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Posts Tagged ‘frankfurt school’

“The powerlessness of the workers is not merely a ruse of the rulers but the logical consequence of industrial society, into which the efforts to escape it have finally transformed the ancient concept of fate.”

– Theodor Adorno & Max Horkheimer, Dialectic Of Enlightenment. 1944/1947. Translated by  Edmund Jephcott. Stanford: Stanford University Press, 2002.

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“In the fiendish humiliation of prisoners in the concentration camps, which—for no rational reason—the modern executioner adds to the death by torture, the unsublimated yet repressed rebellion of despised nature breaks out. Its full hideousness is vented on the martyrs of love, the alleged sexual offenders and libertines, for sexuality is the body unreduced; it is expression, that which the butchers secretly and despairingly crave. In free sexuality the murderer fears the lost immediacy, the original oneness, in which he can no longer exist. It is the dead thing which rises up and lives. He now makes everything one by making it nothing, because he has to stifle that oneness in himself. For him the victim represents life which has survived the schism; it must be broken and the universe must be nothing but dust and abstract power.”

– Theodor Adorno & Max Horkheimer, Dialectic Of Enlightenment. 1944/1947. Translated by 

Edmund Jephcott. Stanford: Stanford University Press, 2002.

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“Humanity had to inflict terrible injuries on itself before the self, the identical, purpose-directed, masculine character of human beings was created, and something of this process is repeated in every childhood.” 

– Theodor Adorno & Max Horkheimer, Dialectic Of Enlightenment. 1944/1947. Translated by  Edmund Jephcott. Stanford: Stanford University Press, 2002.

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“If in the Ring mythic violence and legal contract are confounded, this not only confirms an intuition about the origins of legality, it also articulates the experience of the lawlessness of a society dominated in the name of law by contract and property.

The opacity and omnipotence of the social process is then celebrated as a metaphysical mystery by the individual who becomes conscious of it and yet ranges himself on the side of its dominant forces. Wagner has devised the ritual of permanent catastrophe.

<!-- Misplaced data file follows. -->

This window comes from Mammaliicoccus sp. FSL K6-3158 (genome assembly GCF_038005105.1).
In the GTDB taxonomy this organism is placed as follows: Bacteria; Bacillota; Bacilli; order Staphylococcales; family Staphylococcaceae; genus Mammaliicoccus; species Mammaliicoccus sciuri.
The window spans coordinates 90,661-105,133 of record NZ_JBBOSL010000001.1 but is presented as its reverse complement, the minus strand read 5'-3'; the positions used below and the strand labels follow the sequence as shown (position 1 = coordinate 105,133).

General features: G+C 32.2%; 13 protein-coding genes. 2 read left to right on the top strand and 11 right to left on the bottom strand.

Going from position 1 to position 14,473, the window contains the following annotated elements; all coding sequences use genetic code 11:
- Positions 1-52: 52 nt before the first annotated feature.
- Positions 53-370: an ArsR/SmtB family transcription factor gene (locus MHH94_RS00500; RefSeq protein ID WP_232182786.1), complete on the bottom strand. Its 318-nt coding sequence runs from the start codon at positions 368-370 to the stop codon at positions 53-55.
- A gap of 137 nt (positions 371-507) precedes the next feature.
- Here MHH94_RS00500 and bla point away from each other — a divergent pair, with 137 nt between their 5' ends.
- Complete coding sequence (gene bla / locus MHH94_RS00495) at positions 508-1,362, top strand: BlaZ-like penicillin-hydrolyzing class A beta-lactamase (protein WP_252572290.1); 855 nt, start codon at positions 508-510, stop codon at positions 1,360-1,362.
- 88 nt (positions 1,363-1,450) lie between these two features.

Each listener has the feeling that it belongs to him alone, that it is a communication from his long-forgotten childhood, and from this shared déjà vu the phantasmagoria of the collective is constructed. Nowhere is Wagner more mythological than in the modernity of such pleasures.”

– Theodor Adorno,
In Search of Wagner.
London: Verso, 2009. pp. 108-109

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“A contradiction of all autonomous art is the concealment of the labor that went into it, but in high capitalism, with the complete hegemony of exchange-value and with the contradictions arising out of that hegemony, autonomous art becomes both problematic and programmatic at the same time. This is the objective explanation for what is generally thought of in psychological terms as Wagner’s mendacity. To make works of art into magical objects means that men worship their own labour because they are unable to recognize it as such. … The work of art endorses the sentiment normally denied by ideology: work is degrading.”

– Theodor Adorno,
In Search of Wagner.
London: Verso, 2009. p. 72.                

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“Wagner not only took up the bourgeois profession of conductor, he was also the first composer to write conductor’s music in the grand style. This is not said with the intention of echoing the threadbare reproaches of unoriginality, of with the design of unduly emphasising mere orchestral skill—something that pales by the side of Wagner’s overwhelming art of instrumentation. What it alludes to is the fact that his music is conceived in terms of the gesture of striking a blow and that the whole idea of beating is fundamental to it.


Compared to Viennese classicism, Wagner’s music reckons with people who listen to it from a great distance, much as Impressionist paintings require to be viewed from a greater distance than earlier paintings. To listen from a greater distance also means listening less attentively. The audience of these giant works lasting many hours is thought of an unable to concentrate—something not unconnected with the fatigue of the citizen in his leisure time.“

– Theodor Adorno,
In Search of Wagner.
London: Verso, 2009. pp.

20-22.        

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“In his hopeless struggle with the power of society, the individual seeks to avert his own destruction by identifying with that power and then rationalizing the change of direction as authentic individual fulfilment … the focal points of decay in the bourgeois character, in terms of its own morality, are the prototypes of its subsequent transformation in the age of totalitarianism.”

– Theodor Adorno,
In Search of Wagner.
London: Verso, 2009. p. 7.

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